The John Ferraro Building, headquarters for the Los Angeles Department of Water and Power, is an iconic building in the City of Los Angeles. It was designed by the firm of Albert C. Martin and Associates and opened in May 1965. The 17-story, 880,537 square-foot building was designed and Engineered to be energy-efficient, cost-effective, and a powerful visual statement.
John Ferraro Building Technical Information
- Architects: AC Martin Partners, Inc.
- Design Team: Albert Carey Martin Sr., Albert Carey Martin Jr., J. Edward Martin
- Landscape Architects: Cornell, Bridgers, Troller
- Location: 111 North Hope Street, Los Angeles, United States
- Topics: International Style (Corporate International), High Rise, Office
- Area: 890,000 Sq. Ft.
- Height: 64 meters
- Project Year: 1962-1965
- Photographs: © ArchEyes, © Julius Shulman
As an all-electric facility, the building proudly announced its purpose and design when its internal illumination was originally lit at night, shining like a lantern for all to see, especially from the
DWP Headquarters – John Ferraro Building Photographs
The DWP Building was specifically designed to be a signature facility for the agency, with state-of-the-art technology to symbolize and harness its twin purpose of water and power. The building proudly announced its intention and design as an all-electric facility when its internal illumination was initially lit at night, shining like a lantern for all to see, especially from the nearby freeway. With its gold lights and dramatic sprays, the reflecting pool and fountains unmistakably linked the building and the agency to the precious resource that made Los Angeles possible.
Its concrete floor slabs extend well outside the glass enclosure, highlighting the system of a series of horizontal planes. The 15-foot overhangs on each floor provide visual distinction and minimize sunlight hitting the glass, helping to keep the building cool during the day. The windows’ clear glass is set in and becomes effectively invisible, especially at night, when interior illumination further emphasizes the horizontal lines of the floor slabs.
Where another important Corporate Modern design, the Seagram Building, used smoked glass to emphasize its overall rectangular volume; the DWP Building took a different direction, using International Style to highlight its structure as an open frame.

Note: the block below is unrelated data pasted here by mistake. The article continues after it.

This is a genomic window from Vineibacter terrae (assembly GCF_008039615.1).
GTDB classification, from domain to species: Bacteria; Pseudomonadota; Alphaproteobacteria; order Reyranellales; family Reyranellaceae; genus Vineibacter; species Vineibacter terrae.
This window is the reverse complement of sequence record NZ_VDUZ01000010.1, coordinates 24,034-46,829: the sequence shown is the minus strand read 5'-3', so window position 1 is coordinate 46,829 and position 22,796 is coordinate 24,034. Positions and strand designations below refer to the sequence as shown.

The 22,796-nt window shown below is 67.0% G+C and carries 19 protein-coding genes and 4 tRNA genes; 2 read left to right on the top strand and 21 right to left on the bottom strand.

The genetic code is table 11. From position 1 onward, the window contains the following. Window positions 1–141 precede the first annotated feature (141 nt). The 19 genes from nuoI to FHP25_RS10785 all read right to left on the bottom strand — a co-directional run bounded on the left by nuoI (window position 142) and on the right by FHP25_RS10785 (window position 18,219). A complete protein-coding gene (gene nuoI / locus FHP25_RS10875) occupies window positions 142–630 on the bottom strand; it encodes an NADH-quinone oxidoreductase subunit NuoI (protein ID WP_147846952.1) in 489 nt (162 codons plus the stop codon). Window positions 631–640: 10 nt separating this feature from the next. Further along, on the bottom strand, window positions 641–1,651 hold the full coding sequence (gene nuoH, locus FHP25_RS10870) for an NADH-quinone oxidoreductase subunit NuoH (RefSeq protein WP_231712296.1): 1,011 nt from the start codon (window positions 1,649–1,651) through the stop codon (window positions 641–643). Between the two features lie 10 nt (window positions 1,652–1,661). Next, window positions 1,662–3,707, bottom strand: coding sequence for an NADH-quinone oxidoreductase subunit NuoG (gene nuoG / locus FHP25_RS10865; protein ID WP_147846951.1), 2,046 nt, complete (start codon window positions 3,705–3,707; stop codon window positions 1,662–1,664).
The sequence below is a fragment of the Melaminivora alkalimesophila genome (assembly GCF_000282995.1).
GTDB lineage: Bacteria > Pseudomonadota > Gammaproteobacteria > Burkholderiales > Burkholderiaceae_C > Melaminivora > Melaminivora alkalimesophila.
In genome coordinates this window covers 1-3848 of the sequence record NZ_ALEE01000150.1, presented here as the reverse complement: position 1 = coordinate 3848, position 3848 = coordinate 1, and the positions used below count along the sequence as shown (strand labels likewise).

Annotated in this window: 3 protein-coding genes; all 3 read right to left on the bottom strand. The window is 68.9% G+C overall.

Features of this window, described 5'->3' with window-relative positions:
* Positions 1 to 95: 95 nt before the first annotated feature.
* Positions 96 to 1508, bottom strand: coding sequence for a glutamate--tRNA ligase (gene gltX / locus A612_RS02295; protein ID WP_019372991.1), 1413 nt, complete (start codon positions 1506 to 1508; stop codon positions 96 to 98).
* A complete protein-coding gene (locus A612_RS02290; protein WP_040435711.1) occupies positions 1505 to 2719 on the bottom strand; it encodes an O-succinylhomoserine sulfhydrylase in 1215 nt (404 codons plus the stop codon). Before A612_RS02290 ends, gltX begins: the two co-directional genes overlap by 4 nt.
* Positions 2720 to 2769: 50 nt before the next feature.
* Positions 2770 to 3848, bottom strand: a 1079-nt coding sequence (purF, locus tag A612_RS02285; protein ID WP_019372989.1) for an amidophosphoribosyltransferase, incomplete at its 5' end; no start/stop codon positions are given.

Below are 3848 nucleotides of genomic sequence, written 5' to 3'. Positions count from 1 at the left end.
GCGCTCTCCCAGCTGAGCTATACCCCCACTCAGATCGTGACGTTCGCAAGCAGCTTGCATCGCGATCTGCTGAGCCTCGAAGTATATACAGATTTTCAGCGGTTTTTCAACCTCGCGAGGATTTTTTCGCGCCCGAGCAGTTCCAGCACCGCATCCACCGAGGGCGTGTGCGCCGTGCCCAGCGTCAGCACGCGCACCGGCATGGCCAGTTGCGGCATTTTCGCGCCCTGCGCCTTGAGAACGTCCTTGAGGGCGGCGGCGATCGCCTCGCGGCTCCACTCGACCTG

Text by the Architects
The Los Angeles Department of Water and Power Headquarters (renamed the John Ferraro Building in 2000) provided a central headquarters complex that consolidated eleven scattered offices of one of the nation’s largest public utilities on a 13-acre hillside site that formed the westerly terminus of the Los Angeles Civic Center at the time of completion.
The 17-story office building served as a complete “working city” for 4,000 civil service employees with a base structure accommodating 2,400 cars. The typical office floor is approximately an acre in size, with approximately 1,635,000 square feet. A helistop located on the penthouse level facilitated the Department’s field inspections.
Outstanding design features included developing a straightforward, strong, and simple building form with a horizontal emphasis of a translucent character, acting as a complementary neighbor to the Civic Center and the Music Center buildings. A significant part of its aesthetic character was determined by using illumination as a design element and developing a unique three-dimensional “space increment,” which provided a “balanced environment” concept of cooling and lighting.
In 2012, the Los Angeles City Council officially designated the building as a Historic-Cultural Monument.
DWP Headquarters – John Ferraro Building Plans
DWP Headquarters – John Ferraro Building Image Gallery
About AC Martin Partners, Inc.
Founded by A. C. Martin, Sr. in 1906, the architecture firm of Albert C. Martin & Associates (now A.C. Martin Partners) was responsible for the design of many prominent buildings in the Los Angeles region and became one of the major local architecture firms practicing in the city early in the postwar era.
In 1946, the firm changed its name to Albert C. Martin & Associates to reflect the growing roles of A. C. Martin’s sons, Albert C., Jr. and J. Edward, in the firm’s work. As A. C. Martin’s role lessened, the sons led the firm during the postwar era’s explosive growth. The firm designed numerous buildings, representing several distinct building types throughout the Los Angeles region.
- Text extracts from the Los Angeles Department of City Planning
Recommendation Report to the Cultural Heritage Commission
- Images source from the article DWP’s General Office Building, waterandpower.org